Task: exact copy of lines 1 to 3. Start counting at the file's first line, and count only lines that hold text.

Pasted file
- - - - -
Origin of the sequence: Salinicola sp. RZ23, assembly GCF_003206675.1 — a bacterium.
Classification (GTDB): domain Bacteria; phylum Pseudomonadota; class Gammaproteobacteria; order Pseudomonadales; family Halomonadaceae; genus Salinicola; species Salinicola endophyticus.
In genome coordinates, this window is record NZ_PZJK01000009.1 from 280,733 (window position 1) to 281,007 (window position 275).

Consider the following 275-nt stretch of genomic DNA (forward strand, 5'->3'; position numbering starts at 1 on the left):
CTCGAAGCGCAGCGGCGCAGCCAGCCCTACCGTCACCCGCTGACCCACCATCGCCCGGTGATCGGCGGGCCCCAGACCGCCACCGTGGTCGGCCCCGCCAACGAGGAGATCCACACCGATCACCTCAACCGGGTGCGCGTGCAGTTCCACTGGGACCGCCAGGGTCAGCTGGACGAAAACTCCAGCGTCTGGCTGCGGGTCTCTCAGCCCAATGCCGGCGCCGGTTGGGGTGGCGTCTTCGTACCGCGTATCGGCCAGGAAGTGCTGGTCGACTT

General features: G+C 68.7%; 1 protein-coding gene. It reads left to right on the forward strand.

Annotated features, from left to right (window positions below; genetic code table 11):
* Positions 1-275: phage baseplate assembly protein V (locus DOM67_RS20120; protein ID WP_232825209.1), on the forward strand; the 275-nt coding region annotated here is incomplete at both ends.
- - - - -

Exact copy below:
Origin of the sequence: Salinicola sp. RZ23, assembly GCF_003206675.1 — a bacterium.
Classification (GTDB): domain Bacteria; phylum Pseudomonadota; class Gammaproteobacteria; order Pseudomonadales; family Halomonadaceae; genus Salinicola; species Salinicola endophyticus.
In genome coordinates, this window is record NZ_PZJK01000009.1 from 280,733 (window position 1) to 281,007 (window position 275).